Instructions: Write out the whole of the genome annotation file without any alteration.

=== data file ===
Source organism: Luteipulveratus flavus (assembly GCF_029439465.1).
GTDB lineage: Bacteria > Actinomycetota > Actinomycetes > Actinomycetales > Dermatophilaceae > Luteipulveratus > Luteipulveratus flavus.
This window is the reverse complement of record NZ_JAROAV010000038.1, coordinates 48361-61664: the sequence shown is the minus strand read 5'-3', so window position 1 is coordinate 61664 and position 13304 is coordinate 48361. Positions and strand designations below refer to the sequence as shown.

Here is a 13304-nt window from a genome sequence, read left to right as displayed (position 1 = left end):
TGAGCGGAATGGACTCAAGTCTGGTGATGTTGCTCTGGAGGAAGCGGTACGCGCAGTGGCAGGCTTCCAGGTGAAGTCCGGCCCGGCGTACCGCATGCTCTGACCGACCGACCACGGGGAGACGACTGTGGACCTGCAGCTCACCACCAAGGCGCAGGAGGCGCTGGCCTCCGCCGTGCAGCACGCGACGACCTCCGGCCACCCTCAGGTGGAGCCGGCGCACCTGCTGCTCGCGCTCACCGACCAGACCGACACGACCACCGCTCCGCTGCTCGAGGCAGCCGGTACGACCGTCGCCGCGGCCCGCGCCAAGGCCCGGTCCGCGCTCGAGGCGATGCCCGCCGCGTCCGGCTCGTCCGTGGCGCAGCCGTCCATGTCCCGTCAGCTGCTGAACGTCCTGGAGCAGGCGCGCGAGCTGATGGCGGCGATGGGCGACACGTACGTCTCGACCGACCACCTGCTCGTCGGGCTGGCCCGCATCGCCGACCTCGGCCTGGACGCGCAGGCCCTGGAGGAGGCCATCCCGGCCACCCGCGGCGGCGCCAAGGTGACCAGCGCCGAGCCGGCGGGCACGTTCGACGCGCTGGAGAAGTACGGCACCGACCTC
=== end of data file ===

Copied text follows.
Source organism: Luteipulveratus flavus (assembly GCF_029439465.1).
GTDB lineage: Bacteria > Actinomycetota > Actinomycetes > Actinomycetales > Dermatophilaceae > Luteipulveratus > Luteipulveratus flavus.
This window is the reverse complement of record NZ_JAROAV010000038.1, coordinates 48361-61664: the sequence shown is the minus strand read 5'-3', so window position 1 is coordinate 61664 and position 13304 is coordinate 48361. Positions and strand designations below refer to the sequence as shown.

Here is a 13304-nt window from a genome sequence, read left to right as displayed (position 1 = left end):
TGAGCGGAATGGACTCAAGTCTGGTGATGTTGCTCTGGAGGAAGCGGTACGCGCAGTGGCAGGCTTCCAGGTGAAGTCCGGCCCGGCGTACCGCATGCTCTGACCGACCGACCACGGGGAGACGACTGTGGACCTGCAGCTCACCACCAAGGCGCAGGAGGCGCTGGCCTCCGCCGTGCAGCACGCGACGACCTCCGGCCACCCTCAGGTGGAGCCGGCGCACCTGCTGCTCGCGCTCACCGACCAGACCGACACGACCACCGCTCCGCTGCTCGAGGCAGCCGGTACGACCGTCGCCGCGGCCCGCGCCAAGGCCCGGTCCGCGCTCGAGGCGATGCCCGCCGCGTCCGGCTCGTCCGTGGCGCAGCCGTCCATGTCCCGTCAGCTGCTGAACGTCCTGGAGCAGGCGCGCGAGCTGATGGCGGCGATGGGCGACACGTACGTCTCGACCGACCACCTGCTCGTCGGGCTGGCCCGCATCGCCGACCTCGGCCTGGACGCGCAGGCCCTGGAGGAGGCCATCCCGGCCACCCGCGGCGGCGCCAAGGTGACCAGCGCCGAGCCGGCGGGCACGTTCGACGCGCTGGAGAAGTACGGCACCGACCTC